In media land the only news is bad news
Last week I got an email from a journalist friend of mine. She had been approached by a writer on a national newspaper on the lookout for tales of chaos in the classroom and had promised to forward his message to every teacher she knew. "We're particularly looking for teachers who have to cope with such challenging behaviour that they're thinking of leaving the profession," he said.
I know teachers do quit because of disruptive children, and there are classes out there that make Lord of the Flies look like Just William, but it's symptomatic of the media to go looking for these stories. The journalist's invitation to spill all on the horrors of the classroom came with the strong implication that the grim reality of teachers' lives will finally be revealed to an unsuspecting public. I find this a bit rich given that the email came from a newspaper whose standard contribution to education journalism is to run articles with headlines such as: "Why your child's lazy teacher is refusing to collect dinner money even though they're always on holiday and finish work at 3pm", sandwiched between a story about the Queen's favourite corgi and how living next door to an asylum seeker can make you obese.
I know it's in the nature of the media to zoom in on the worst aspects of mankind, but the media stereotype of young people is about as subtly depicted as a drawing of a burglar in a stripy top carrying a bag labelled "swag". The one exception to this rule is for the privately educated. In media land, if you pay for your education and go off the rails while receiving it, it's much more likely to be the school, or society, that has let you down.
The trouble is, people believe what they read. "I don't know how you teachers do it," a friend of my parents told me last week. "All those children swearing and fighting and answering back." I tried to explain that holding up the stars of Jamie's Dream School as representative of their generation is a bit like describing Harold Shipman as "just a typical GP", but all I got was a knowing smile and a disbelieving look at my pitiful attempt to defend a lost generation of mindless hoodies.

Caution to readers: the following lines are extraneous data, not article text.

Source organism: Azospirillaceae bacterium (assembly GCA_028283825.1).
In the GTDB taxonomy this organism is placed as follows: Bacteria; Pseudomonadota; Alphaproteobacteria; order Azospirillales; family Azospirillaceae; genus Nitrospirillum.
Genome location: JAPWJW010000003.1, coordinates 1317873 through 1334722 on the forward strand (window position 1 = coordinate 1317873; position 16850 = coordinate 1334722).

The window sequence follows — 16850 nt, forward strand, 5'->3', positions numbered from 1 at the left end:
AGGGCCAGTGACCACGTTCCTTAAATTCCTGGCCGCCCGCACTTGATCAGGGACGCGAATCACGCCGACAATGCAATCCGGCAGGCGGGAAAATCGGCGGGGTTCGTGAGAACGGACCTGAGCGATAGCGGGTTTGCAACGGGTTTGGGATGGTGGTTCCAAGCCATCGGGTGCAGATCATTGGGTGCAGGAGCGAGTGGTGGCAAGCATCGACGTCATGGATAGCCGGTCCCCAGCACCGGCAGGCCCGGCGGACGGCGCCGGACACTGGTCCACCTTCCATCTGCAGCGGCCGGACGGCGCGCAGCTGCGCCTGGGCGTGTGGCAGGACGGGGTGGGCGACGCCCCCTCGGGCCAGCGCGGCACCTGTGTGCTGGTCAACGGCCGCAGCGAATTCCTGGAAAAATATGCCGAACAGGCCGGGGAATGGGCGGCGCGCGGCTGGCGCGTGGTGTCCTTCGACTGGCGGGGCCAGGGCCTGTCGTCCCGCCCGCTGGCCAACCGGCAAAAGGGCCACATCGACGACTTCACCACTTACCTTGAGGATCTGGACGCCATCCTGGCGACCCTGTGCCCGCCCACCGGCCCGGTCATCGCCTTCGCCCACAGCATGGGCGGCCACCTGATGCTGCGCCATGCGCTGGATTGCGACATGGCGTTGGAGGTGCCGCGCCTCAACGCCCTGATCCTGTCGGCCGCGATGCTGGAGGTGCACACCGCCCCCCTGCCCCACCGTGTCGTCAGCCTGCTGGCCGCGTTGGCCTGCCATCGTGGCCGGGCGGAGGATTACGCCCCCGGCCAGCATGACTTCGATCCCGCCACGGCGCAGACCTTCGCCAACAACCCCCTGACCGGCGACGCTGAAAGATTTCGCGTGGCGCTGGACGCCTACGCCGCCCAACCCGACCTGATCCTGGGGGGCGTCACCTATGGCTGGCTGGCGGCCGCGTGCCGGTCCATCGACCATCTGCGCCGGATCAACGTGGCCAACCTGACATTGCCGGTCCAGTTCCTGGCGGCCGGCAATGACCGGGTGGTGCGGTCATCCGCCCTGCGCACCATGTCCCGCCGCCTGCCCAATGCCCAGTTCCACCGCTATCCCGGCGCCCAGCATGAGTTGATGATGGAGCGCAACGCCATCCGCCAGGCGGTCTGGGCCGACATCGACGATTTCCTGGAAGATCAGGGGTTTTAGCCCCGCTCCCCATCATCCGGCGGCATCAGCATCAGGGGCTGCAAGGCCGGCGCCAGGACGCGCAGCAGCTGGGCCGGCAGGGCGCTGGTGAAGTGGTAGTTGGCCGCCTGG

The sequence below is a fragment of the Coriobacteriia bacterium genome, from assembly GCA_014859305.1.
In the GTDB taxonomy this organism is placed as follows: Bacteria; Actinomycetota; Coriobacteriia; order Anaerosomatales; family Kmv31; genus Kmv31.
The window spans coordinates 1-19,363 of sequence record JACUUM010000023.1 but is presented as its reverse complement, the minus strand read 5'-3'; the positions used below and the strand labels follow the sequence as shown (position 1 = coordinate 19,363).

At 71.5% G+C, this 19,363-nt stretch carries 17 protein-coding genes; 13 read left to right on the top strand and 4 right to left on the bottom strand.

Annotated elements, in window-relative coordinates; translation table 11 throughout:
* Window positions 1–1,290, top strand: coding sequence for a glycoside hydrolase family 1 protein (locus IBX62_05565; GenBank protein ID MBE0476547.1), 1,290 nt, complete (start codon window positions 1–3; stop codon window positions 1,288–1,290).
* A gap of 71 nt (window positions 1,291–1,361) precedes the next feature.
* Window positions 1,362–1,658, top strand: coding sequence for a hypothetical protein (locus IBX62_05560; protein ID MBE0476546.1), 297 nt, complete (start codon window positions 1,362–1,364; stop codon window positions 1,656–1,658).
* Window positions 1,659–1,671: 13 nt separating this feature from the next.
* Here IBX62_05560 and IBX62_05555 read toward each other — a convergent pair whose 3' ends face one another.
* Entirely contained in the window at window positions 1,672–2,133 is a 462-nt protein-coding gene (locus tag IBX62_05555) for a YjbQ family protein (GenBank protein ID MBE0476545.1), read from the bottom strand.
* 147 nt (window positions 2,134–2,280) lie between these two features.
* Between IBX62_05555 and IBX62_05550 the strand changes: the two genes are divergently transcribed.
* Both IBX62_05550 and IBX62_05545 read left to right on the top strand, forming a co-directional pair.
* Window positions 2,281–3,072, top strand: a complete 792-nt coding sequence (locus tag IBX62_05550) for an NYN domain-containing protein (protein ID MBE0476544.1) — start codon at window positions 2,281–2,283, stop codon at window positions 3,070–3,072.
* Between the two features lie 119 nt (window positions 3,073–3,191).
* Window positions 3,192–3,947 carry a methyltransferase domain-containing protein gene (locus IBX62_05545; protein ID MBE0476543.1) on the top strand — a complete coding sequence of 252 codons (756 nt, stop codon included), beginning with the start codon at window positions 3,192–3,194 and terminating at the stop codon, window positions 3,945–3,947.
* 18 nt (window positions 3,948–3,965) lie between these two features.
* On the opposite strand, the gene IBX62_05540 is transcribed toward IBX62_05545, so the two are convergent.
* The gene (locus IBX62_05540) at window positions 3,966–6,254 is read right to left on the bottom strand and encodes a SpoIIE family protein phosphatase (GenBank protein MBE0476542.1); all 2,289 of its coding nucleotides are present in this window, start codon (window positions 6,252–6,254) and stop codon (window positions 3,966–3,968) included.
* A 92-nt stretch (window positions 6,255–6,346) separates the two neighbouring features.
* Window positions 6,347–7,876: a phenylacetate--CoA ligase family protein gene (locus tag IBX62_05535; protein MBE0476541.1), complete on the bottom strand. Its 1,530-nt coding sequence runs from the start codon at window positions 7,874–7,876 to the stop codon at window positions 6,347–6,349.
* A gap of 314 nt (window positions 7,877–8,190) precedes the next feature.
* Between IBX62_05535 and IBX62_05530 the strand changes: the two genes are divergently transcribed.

In my experience (and I don't by any standards teach in leafy suburbia), the vast majority of children are polite, enthusiastic and desperate to please. Even when you have classes that drive you round the bend, you only have to sit through a couple of parents' evenings before you realise how many lovely children are being overshadowed by the rogues.
Yes, children can be lazy, obnoxious and addicted to mobile phones, but they can also be polite, helpful and a lot kinder and more open-minded than many adults. These children are much less likely to find themselves in the media spotlight. It takes less than a minute to make headlines by pulling out a knife, but years to achieve the same effect by winning an Olympic medal.
Perhaps we're all conditioned to moan about children from the moment we cease to be one. A few weeks ago a colleague showed me a quote that proved the "young people nowadays" rant is by no means new. It said: "Children now love luxury. They have bad manners, contempt for authority... They no longer rise when elders enter the room. They contradict their parents... cross their legs and are tyrants over their teachers."
These words, attributed to Socrates, were written around 400BC. Clearly some things don't change.
Jo Brighouse teaches at a primary school in the Midlands.